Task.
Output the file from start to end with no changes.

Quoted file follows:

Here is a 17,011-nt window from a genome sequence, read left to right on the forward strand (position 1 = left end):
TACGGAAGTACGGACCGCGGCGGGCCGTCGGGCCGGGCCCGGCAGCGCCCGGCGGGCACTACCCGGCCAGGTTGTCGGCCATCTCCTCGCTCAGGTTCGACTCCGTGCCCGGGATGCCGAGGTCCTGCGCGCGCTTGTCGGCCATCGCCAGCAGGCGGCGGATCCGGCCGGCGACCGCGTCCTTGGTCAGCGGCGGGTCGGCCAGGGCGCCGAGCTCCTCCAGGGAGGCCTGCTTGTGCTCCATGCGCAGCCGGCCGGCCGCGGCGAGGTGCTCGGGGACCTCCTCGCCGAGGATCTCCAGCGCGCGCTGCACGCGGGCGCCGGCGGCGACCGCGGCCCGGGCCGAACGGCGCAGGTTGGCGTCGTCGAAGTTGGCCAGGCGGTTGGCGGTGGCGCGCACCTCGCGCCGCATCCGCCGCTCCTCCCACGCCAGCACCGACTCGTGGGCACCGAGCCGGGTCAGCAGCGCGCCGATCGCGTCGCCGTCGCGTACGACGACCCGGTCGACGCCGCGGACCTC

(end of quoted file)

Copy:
Here is a 17,011-nt window from a genome sequence, read left to right on the forward strand (position 1 = left end):
TACGGAAGTACGGACCGCGGCGGGCCGTCGGGCCGGGCCCGGCAGCGCCCGGCGGGCACTACCCGGCCAGGTTGTCGGCCATCTCCTCGCTCAGGTTCGACTCCGTGCCCGGGATGCCGAGGTCCTGCGCGCGCTTGTCGGCCATCGCCAGCAGGCGGCGGATCCGGCCGGCGACCGCGTCCTTGGTCAGCGGCGGGTCGGCCAGGGCGCCGAGCTCCTCCAGGGAGGCCTGCTTGTGCTCCATGCGCAGCCGGCCGGCCGCGGCGAGGTGCTCGGGGACCTCCTCGCCGAGGATCTCCAGCGCGCGCTGCACGCGGGCGCCGGCGGCGACCGCGGCCCGGGCCGAACGGCGCAGGTTGGCGTCGTCGAAGTTGGCCAGGCGGTTGGCGGTGGCGCGCACCTCGCGCCGCATCCGCCGCTCCTCCCACGCCAGCACCGACTCGTGGGCACCGAGCCGGGTCAGCAGCGCGCCGATCGCGTCGCCGTCGCGTACGACGACCCGGTCGACGCCGCGGACCTC